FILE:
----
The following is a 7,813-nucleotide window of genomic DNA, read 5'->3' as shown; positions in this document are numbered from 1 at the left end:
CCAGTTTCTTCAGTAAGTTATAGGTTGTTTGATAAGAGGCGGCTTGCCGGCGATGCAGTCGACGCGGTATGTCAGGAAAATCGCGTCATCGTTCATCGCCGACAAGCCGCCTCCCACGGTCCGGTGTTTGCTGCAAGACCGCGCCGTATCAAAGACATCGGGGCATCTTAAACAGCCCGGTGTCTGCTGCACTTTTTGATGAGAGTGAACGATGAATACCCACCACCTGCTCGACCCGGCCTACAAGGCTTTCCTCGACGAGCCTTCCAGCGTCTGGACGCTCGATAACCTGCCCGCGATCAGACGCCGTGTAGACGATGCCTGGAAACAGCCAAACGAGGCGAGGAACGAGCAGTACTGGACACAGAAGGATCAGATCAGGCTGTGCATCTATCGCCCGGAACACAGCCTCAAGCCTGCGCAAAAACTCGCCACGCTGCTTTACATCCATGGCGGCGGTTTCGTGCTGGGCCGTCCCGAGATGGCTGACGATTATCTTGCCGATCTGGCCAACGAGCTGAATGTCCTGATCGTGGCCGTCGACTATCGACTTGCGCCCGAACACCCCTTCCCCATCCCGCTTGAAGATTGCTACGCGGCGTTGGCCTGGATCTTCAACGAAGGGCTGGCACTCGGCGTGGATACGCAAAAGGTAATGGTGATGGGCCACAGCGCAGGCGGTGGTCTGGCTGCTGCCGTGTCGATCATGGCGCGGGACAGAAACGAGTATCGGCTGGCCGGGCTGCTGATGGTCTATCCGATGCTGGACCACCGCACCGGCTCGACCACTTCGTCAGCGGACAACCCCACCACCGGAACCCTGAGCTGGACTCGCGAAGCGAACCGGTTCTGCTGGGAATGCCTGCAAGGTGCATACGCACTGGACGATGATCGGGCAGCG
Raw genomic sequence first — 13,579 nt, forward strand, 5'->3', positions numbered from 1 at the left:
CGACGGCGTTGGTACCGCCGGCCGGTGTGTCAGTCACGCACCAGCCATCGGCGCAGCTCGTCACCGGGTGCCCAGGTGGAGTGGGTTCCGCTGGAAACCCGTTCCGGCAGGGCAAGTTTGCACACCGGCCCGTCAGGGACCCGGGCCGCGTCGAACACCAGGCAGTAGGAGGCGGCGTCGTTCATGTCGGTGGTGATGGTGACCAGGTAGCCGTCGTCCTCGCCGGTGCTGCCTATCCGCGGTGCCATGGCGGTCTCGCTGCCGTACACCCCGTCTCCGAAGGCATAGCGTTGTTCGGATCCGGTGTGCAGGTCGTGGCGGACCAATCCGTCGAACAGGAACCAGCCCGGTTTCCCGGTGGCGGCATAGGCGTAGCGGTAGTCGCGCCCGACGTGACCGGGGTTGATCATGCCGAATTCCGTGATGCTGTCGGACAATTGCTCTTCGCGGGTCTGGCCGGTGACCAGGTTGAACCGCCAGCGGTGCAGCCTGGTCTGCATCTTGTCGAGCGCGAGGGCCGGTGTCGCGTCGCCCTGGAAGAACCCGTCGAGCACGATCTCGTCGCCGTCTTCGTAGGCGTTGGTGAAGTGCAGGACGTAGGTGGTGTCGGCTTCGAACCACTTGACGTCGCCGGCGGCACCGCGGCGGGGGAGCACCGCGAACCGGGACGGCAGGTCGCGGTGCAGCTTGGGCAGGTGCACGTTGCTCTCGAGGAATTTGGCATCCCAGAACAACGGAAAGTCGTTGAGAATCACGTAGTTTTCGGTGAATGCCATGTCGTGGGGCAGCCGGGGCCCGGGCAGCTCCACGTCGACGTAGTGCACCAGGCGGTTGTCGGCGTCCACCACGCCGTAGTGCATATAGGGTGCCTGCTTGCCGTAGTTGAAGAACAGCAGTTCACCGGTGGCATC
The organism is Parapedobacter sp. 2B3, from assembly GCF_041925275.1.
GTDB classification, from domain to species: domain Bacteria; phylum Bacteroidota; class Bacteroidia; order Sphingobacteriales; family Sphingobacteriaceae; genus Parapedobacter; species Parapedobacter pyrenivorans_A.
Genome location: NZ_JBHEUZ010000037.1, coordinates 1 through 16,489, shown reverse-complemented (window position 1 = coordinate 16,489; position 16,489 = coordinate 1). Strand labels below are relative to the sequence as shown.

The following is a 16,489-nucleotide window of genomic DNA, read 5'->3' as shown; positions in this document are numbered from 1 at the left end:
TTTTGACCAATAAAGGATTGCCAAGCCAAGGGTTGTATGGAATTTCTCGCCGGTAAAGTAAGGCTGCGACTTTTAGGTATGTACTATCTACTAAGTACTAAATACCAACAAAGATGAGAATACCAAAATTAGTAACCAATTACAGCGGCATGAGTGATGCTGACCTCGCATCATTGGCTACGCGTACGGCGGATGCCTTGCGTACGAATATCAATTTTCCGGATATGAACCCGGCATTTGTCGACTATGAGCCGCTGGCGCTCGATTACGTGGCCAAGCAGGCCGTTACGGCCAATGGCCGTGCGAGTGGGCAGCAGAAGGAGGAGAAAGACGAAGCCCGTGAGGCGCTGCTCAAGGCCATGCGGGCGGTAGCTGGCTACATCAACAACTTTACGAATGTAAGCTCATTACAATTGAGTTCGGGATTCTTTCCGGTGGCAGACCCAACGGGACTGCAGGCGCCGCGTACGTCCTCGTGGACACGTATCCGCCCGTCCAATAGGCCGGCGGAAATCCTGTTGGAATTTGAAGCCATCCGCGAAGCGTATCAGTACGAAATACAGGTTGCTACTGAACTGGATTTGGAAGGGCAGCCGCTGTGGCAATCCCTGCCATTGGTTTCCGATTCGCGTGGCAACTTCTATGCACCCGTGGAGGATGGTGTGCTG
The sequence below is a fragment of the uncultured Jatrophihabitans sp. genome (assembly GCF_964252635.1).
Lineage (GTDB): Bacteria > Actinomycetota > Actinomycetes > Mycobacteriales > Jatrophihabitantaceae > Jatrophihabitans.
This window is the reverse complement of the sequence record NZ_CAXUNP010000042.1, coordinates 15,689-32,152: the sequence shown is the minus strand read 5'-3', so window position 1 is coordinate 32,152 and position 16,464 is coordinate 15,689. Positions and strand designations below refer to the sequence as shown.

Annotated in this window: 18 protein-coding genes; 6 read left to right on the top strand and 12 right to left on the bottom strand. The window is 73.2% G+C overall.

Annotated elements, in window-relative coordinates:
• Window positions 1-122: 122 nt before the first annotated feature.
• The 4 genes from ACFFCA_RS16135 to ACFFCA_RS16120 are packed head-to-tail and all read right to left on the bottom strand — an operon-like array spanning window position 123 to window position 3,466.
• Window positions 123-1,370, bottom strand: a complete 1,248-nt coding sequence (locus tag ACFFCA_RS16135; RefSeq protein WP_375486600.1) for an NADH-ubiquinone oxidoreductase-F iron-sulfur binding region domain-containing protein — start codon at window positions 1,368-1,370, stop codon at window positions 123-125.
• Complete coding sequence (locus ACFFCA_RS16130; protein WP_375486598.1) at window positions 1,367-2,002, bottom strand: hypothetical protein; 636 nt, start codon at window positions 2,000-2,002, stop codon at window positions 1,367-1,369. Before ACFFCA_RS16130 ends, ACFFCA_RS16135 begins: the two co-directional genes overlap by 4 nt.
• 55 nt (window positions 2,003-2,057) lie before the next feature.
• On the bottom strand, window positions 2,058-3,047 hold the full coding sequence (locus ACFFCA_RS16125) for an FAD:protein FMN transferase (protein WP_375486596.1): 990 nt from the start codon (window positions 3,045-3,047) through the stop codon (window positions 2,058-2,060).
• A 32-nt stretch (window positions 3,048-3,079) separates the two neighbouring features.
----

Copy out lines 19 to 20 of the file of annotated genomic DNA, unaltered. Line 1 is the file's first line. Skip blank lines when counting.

• 55 nt (window positions 2,003-2,057) lie before the next feature.
• On the bottom strand, window positions 2,058-3,047 hold the full coding sequence (locus ACFFCA_RS16125) for an FAD:protein FMN transferase (protein WP_375486596.1): 990 nt from the start codon (window positions 3,045-3,047) through the stop codon (window positions 2,058-2,060).